The No-War Scenario
Jude Wanniski
October 14, 2002


If you read the Sunday papers and watched the political talk shows, you may have gotten the impression that a war with Iraq will occur sometime after the November elections, either with the support of the UN Security Council or without it. It is almost certainly the case that inspectors will soon be headed for Iraq and once they begin inspecting, the case for war will dissolve completely. The reason is that the new inspection regime will be completely under the control of the United Nations, with more than 200 inspectors hired by Hans Blix, the UNMOVIC director, and paid out of UN funds. The “cat and mouse” games which got so much publicity in the earlier UNSCOM inspection years, 1991-98, can largely be explained by the fact that the inspectors were hired by the United States and other interested nations and donated to the UN inspection pool. From the very beginning, it was always the policy of the United States government to keep the inspections going indefinitely, hoping to bring about a regime change in Baghdad. 

That meant “cat and mouse” provocations, especially in 1998, when Richard Butler was in charge of UNSCOM. Butler permitted the inspectors supplied by the United States to go their own way in provoking the Iraqis, to the point where the government refused to allow a large contingent into the Ba’ath Party headquarters after a small contingent went in and found nothing. That refusal was used by Butler to complain of an egregious violation of the UN mandate. Scott Ritter, who had been leading UNSCOM inspections before Butler arrived in 1998, described what happened in a recent interview:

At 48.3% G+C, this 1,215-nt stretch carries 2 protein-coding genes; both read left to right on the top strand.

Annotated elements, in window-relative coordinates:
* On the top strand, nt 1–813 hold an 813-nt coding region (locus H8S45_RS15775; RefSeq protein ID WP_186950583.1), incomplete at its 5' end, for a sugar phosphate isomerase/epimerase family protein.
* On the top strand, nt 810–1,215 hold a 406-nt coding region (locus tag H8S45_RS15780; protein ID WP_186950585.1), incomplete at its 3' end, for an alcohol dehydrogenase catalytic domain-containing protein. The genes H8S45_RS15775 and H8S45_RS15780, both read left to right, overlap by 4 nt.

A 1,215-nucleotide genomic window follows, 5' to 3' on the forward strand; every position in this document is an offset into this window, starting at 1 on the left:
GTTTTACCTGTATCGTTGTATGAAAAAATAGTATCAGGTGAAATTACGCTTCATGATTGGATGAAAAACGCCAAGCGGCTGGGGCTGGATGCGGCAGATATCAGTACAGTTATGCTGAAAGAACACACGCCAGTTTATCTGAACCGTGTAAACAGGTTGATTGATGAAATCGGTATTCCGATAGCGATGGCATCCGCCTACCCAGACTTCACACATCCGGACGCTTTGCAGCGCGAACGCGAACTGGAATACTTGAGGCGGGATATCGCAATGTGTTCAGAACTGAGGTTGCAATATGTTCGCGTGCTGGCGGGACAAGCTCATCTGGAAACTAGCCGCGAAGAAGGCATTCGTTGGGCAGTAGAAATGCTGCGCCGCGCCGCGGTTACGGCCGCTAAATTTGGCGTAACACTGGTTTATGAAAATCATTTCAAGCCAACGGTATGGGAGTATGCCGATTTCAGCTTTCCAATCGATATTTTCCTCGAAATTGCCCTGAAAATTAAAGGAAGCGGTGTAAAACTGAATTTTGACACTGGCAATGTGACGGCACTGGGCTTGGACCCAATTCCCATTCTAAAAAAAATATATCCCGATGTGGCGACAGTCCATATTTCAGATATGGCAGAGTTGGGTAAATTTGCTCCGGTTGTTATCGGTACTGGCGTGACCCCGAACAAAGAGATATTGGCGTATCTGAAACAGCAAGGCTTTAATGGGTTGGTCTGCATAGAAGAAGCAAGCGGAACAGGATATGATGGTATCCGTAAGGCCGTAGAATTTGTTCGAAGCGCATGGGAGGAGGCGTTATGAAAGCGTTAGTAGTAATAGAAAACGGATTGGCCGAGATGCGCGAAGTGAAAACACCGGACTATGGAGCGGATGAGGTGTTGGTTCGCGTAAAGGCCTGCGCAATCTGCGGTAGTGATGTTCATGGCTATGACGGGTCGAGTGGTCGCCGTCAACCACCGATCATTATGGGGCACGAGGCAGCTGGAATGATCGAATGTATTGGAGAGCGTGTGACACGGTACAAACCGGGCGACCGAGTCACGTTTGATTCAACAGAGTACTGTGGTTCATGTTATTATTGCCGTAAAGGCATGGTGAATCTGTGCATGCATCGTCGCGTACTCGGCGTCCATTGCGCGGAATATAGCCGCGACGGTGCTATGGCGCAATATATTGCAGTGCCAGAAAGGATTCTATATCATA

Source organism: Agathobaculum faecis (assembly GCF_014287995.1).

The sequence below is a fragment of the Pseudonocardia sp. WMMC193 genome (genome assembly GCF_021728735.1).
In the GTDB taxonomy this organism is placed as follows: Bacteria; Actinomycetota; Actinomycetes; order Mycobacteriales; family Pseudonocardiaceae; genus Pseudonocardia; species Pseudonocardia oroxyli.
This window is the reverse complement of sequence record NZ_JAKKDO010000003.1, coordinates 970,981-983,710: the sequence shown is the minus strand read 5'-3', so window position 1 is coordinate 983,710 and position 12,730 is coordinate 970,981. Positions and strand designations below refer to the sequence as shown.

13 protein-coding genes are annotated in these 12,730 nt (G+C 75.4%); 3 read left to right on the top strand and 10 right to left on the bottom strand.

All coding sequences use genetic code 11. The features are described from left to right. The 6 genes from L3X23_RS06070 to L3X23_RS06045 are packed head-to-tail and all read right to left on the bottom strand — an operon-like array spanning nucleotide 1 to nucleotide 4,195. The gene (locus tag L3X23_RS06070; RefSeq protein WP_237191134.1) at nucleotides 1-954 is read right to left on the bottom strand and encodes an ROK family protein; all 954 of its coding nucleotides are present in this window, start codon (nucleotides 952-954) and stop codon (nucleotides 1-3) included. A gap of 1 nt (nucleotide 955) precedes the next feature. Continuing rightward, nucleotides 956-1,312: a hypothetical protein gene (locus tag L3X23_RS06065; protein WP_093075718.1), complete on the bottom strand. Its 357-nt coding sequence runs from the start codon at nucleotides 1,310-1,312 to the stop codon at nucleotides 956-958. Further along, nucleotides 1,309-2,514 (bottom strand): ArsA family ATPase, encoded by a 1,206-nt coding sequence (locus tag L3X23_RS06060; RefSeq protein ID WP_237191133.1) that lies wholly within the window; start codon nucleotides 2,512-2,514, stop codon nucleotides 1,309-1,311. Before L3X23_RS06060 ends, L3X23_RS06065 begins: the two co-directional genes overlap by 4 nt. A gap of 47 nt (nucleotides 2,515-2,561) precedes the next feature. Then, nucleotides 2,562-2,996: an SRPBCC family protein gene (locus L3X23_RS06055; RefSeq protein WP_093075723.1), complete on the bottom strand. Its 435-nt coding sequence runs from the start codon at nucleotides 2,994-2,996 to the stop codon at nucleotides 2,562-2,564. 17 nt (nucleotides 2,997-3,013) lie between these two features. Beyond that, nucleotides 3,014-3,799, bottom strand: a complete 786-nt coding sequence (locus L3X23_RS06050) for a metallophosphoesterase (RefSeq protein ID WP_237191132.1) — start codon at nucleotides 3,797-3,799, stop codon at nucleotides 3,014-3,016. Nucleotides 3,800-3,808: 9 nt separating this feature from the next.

Under orders from the United States, [Butler] withdrew the inspections teams. He did this in direct violation of a promise he had given to the other members of the Security Council: that he would never again withdraw inspectors unilaterally, that if they were to be withdrawn, he would go through rthe Security Council, inform them, and get their permission. The inspectors work for the Council. But Richard Butler took a telephone call from Peter Burleigh, deputy U.S. ambassador, executed his marching orders, withdrew the inspectors, and two days later the bombing campaign started, using Richard Butler’s report to the Security Council as justification  – his report saying, of course, that the inspectors weren’t being allowed to do their jobs by the Iraqis.

Once this becomes clear, it is easy to see why the Pentagon warriors are so eager to keep Hans Blix and his team out of Iraq, as they know he will find nothing interesting. It also explains why Scott Ritter has been so aggressive in his opposition to war against Iraq and a return of the inspectors under Blix -- knowing Saddam’s government is likely to get a good report card. Ritter argues Iraq has been qualitatively disarmed since 1997, meaning he can’t do its neighbors harm with what it has, and could not have reconstituted what UNSCOM destroyed before Butler arrived in ‘98. The UN debate begins Wednesday. It should be clear by the weekend that Blix and his team will be on their way by the end of the month. This means no war in the next several months, which means no war at all.